Book Reviews -- the Moment of Self-Portraiture in German Renaissance Art by Joseph Leo Koerner

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JOSEPH LEO KOERNER, The Moment of Self-Portraiture in German Renaissance Art. Chicago: University of Chicago Press, 1993. 564 pp.; 1 color ill., 223 b/w. $60.00

This challenging and consequential book explores the realization and reception of Albrecht Durer's art as a declaration of individual and historical self-consciousness. Koerner builds his account around the Self-Portrait of 1500 (Munich), a masterstroke that has long been taken to be Durer's most extravagant claim to artistic genius. However, Koerner's perspective is not a conventional one, and being scrupulously aware of his position as interpreter he devotes much space to the complexities of his own historical stance. In this respect the book is, historiographically speaking, as much about the present moment as it is about the "moment of self-portraiture" the author sets out to define.

In evaluating Durer's accomplishment Koerner grants the essential validity of what he terms "the Romantic myth of self-conscious genius," a myth rooted in Durer's actual and recoverable achievements (pp. 9, 33-34, 55). Koerner understands him to have constructed, indeed determined the very conditions for interpreting his art. Thus, Durer becomes what Michel Foucault terms "an initiator of discourse," an artist who single-handedly effected a paradigm shift in the status and evaluation of Renaissance art (p. 39). The potential circularity of this hypothesis is evident, and being fully aware of it Koerner gives considerable space to clarifying his position, an aspect of the book that can be vexing but is invariably pursued with conviction and integrity.

The ambiguity of Koerner's thesis is embedded in the very title of his book, for the "moment of self-portraiture" is variously construed. It is fixed diachronically in Durer's formulation of an insight that marks the half-millennium. Yet it is also a suspended moment: a revelation gradually unveiled "by happenstance" through Durer's early attempts at rendering (p. 17), a moment that is not only temporally protracted but also spatial, and one that is relived (and thus repeated) with each perceptive encounter on the part of the beholder. In this last sense it is a moment that retains a kind of immanence through the power of a work of art to establish the terms of its own reception.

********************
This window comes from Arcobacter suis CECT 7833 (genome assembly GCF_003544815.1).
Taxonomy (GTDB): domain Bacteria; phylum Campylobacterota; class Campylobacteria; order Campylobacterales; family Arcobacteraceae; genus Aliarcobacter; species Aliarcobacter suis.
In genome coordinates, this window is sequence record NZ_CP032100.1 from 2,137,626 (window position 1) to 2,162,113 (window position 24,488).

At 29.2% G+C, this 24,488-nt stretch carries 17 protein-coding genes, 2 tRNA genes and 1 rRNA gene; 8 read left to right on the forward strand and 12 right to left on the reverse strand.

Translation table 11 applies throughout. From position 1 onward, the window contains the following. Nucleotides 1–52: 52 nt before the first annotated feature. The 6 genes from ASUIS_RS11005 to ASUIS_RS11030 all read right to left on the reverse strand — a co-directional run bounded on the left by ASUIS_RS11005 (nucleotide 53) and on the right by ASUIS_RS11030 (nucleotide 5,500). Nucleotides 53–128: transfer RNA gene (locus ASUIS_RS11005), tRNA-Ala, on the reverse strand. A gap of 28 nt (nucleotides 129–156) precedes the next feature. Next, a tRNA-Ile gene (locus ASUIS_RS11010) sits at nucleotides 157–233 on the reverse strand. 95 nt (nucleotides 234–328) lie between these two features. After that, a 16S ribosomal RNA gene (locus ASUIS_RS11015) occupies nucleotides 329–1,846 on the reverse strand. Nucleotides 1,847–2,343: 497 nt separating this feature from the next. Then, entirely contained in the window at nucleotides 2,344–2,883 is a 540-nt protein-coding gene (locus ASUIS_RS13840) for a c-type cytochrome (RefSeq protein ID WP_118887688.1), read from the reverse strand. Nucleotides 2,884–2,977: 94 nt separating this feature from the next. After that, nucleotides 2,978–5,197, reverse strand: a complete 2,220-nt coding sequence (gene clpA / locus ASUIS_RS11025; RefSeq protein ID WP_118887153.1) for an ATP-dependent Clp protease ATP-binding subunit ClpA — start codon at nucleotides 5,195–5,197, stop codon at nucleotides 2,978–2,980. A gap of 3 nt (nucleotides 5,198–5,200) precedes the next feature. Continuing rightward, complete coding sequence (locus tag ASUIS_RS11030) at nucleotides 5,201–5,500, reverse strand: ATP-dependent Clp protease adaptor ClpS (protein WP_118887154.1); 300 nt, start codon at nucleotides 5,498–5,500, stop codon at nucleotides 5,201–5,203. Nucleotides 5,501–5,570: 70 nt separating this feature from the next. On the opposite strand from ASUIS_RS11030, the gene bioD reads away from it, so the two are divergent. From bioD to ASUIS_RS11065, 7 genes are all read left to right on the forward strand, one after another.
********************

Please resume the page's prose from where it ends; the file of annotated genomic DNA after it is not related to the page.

In his prologue Koerner initiates his argument with an ingenious reading of Durer's early self-portrait drawings. That in Erlangen shows Durer steadying his head against his hand in arrested self-contemplation, an image that transparently declares its status as self-portraiture: the artist's reciprocal gaze closes a loop between observer and observed self, and the melancholy gesture offers a "premonition of romanticism's myth of genius" (p. 55). A second drawing in New York plots a further transition from the medieval workshop practice of depicting objects to investing them with the artist's own projected image (prosopopoeia). A near systematic, if intuitive progression toward self-realization is consummated in the 1500 Self-Portrait, a work that appropriates into portraiture both the form and the transcendental implication of the vera icon. For Koerner it is here that Durer seals a pact with the beholder by confirming the complete assimilation of his life into his art, forging a quintessentially modernist proposition that art is, by its very nature, the image of its maker (p. 55).

This premise is examined in elaborate detail in Part 1 of the book through a series of chapters on the context for Durer's icon, centering initially on the problem of identity in portraiture as it relates to the formal and iconographic character of religious imagery. Koerner argues that religious controversy crisply focused the issue of identity in satirical portraits of Luther as an atomized personality caught up in multiple and conflicting roles. Against this figure of disintegration the image of Christ is reconceived as an integrated image of "all men. …